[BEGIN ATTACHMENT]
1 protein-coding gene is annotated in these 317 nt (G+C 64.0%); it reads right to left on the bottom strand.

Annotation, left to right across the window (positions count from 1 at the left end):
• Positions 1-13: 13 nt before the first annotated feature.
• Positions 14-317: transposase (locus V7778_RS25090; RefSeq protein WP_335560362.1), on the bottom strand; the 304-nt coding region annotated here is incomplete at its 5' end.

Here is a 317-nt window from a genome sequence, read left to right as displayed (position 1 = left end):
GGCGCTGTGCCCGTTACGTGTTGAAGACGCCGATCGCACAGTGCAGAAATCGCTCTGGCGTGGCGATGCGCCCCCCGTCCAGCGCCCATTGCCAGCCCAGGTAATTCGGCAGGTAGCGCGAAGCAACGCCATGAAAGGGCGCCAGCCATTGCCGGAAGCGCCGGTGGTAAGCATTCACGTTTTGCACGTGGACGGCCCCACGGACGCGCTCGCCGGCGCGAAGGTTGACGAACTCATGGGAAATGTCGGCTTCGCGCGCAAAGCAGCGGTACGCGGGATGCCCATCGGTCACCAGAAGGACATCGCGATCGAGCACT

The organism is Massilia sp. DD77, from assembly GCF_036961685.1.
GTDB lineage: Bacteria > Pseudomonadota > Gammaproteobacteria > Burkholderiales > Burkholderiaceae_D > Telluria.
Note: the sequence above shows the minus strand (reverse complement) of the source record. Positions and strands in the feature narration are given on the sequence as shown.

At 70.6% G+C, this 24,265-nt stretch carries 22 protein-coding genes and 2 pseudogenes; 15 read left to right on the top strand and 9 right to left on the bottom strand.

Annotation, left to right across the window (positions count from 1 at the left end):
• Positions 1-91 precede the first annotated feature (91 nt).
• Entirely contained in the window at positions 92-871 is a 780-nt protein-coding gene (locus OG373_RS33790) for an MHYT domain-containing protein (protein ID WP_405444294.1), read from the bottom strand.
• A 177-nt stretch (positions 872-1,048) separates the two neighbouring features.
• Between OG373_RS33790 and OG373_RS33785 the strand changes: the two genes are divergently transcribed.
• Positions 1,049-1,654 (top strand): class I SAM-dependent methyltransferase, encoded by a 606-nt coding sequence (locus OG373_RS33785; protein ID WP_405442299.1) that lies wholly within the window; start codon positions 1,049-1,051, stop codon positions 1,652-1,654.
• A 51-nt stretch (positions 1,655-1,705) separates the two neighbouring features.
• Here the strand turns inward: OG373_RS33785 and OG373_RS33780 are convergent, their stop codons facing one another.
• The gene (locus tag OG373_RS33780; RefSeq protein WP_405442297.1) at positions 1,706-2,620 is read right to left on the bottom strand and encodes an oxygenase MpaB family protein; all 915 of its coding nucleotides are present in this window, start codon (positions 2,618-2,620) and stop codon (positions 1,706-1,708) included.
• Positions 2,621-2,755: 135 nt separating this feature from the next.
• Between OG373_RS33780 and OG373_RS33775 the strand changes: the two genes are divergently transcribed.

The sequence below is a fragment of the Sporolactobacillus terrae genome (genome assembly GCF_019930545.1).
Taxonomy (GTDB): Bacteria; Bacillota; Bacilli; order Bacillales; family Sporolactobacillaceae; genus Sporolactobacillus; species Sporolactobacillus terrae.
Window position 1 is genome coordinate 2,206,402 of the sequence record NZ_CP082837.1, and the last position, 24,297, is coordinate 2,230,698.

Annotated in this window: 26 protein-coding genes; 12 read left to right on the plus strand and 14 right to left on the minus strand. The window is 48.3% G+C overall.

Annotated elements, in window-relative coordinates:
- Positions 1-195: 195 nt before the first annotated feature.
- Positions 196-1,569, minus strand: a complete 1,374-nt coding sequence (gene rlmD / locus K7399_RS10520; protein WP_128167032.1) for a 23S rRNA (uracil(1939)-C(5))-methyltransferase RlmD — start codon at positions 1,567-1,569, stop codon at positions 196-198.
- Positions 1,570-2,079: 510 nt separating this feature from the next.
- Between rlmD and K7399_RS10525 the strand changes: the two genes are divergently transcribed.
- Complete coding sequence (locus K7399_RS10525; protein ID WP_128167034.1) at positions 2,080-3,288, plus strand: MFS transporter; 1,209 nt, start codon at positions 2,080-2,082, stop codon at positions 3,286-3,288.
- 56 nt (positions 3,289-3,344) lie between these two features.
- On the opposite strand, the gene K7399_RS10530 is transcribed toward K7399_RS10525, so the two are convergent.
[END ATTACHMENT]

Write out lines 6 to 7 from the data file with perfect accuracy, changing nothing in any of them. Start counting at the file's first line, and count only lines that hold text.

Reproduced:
GGCGCTGTGCCCGTTACGTGTTGAAGACGCCGATCGCACAGTGCAGAAATCGCTCTGGCGTGGCGATGCGCCCCCCGTCCAGCGCCCATTGCCAGCCCAGGTAATTCGGCAGGTAGCGCGAAGCAACGCCATGAAAGGGCGCCAGCCATTGCCGGAAGCGCCGGTGGTAAGCATTCACGTTTTGCACGTGGACGGCCCCACGGACGCGCTCGCCGGCGCGAAGGTTGACGAACTCATGGGAAATGTCGGCTTCGCGCGCAAAGCAGCGGTACGCGGGATGCCCATCGGTCACCAGAAGGACATCGCGATCGAGCACT

The organism is Massilia sp. DD77, from assembly GCF_036961685.1.